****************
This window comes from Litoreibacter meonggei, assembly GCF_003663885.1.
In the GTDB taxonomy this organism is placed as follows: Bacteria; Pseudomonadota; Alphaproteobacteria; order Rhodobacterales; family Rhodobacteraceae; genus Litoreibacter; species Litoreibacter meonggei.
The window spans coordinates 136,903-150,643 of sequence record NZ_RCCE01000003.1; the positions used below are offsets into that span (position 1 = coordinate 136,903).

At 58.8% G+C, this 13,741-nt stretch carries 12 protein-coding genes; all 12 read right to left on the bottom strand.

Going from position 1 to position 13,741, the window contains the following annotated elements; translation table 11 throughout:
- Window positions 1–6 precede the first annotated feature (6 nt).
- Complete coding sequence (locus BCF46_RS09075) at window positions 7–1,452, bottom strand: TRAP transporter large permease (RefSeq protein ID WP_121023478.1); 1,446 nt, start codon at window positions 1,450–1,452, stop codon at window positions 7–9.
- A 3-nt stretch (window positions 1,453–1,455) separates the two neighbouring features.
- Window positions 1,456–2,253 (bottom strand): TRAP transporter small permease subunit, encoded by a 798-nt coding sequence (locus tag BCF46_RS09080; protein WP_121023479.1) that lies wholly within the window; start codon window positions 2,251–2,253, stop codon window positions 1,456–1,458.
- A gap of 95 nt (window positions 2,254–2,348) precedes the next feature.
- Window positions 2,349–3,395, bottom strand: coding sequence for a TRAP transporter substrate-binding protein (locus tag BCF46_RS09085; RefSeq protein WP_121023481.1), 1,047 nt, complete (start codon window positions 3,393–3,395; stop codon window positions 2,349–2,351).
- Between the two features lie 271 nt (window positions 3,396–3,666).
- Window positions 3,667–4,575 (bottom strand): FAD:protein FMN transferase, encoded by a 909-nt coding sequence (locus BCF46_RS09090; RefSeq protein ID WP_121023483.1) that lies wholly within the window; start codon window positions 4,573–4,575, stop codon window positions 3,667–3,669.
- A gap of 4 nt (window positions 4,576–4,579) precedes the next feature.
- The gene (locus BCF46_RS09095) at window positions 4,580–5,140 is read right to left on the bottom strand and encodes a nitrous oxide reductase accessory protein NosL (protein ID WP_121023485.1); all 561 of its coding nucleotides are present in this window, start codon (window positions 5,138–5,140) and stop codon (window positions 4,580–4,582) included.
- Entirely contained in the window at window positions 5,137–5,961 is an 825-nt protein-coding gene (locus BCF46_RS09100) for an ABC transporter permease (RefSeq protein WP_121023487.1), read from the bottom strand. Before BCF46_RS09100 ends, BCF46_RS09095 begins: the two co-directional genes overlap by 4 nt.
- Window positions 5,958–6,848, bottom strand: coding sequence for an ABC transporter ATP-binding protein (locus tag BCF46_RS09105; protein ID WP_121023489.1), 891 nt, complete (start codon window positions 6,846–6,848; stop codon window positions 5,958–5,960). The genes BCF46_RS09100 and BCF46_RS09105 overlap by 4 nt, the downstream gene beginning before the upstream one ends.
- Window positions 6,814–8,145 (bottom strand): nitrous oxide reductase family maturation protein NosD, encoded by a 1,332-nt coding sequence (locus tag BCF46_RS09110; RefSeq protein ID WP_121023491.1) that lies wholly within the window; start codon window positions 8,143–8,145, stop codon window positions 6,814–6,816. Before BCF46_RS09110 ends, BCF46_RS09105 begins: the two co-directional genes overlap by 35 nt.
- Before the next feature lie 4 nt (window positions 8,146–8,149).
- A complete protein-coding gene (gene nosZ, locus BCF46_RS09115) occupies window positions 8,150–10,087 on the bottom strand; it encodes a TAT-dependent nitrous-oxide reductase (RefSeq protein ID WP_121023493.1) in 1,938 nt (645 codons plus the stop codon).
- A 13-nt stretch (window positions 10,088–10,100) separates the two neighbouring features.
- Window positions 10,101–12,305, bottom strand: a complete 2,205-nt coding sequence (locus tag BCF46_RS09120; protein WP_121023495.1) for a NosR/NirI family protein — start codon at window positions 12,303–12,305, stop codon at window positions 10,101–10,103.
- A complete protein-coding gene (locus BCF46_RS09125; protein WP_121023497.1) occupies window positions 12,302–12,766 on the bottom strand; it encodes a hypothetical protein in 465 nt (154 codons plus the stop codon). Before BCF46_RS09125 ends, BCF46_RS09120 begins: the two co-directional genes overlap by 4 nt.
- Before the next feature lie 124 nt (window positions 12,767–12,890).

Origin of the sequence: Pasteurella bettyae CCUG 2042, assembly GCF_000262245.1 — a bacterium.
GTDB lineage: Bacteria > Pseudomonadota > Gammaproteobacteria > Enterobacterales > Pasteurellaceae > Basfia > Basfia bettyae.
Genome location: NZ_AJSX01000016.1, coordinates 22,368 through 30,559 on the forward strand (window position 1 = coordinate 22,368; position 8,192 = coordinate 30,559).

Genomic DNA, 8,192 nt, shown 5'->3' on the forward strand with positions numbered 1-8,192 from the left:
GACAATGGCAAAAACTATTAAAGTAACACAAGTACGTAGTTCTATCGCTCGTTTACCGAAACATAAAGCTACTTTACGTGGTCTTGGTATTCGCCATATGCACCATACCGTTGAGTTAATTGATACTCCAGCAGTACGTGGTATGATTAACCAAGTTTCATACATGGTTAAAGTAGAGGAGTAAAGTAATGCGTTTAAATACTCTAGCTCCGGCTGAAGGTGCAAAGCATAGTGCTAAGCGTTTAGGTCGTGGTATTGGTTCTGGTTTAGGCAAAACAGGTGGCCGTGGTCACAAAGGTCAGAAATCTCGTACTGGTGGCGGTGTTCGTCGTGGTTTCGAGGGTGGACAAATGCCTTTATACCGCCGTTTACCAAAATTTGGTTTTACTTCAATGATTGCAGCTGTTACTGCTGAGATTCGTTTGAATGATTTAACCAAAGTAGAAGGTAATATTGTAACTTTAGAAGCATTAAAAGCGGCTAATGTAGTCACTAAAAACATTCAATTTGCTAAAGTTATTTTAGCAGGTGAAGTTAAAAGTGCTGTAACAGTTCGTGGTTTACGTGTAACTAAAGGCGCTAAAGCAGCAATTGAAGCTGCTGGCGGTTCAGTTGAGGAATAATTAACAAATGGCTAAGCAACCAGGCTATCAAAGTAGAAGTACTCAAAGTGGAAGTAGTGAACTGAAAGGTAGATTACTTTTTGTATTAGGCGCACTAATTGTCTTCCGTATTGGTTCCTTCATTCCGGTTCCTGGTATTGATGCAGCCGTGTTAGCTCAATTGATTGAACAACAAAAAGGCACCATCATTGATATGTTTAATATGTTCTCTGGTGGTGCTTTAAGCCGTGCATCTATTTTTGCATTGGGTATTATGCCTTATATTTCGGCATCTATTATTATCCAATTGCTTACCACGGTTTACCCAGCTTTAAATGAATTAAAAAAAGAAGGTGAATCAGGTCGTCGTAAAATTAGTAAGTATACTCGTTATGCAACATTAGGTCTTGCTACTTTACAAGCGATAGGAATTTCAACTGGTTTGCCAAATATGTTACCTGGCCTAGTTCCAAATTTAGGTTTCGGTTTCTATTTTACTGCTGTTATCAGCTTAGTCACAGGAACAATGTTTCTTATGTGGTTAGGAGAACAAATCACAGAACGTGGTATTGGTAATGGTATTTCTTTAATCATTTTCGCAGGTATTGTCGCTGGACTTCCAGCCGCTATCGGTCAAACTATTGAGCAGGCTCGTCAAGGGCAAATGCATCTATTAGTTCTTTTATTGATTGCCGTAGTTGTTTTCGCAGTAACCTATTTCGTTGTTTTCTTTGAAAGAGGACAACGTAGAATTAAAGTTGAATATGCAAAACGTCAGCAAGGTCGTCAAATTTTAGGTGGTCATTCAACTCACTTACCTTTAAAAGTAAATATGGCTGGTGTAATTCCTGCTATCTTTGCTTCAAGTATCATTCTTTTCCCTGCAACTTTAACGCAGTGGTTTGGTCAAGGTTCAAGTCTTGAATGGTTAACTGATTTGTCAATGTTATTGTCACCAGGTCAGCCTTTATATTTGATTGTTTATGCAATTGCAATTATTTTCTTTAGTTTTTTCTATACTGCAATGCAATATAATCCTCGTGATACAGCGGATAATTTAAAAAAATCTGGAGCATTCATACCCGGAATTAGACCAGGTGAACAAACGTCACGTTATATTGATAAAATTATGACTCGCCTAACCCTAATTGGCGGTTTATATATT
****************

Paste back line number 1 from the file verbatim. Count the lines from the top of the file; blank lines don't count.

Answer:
This window comes from Litoreibacter meonggei, assembly GCF_003663885.1.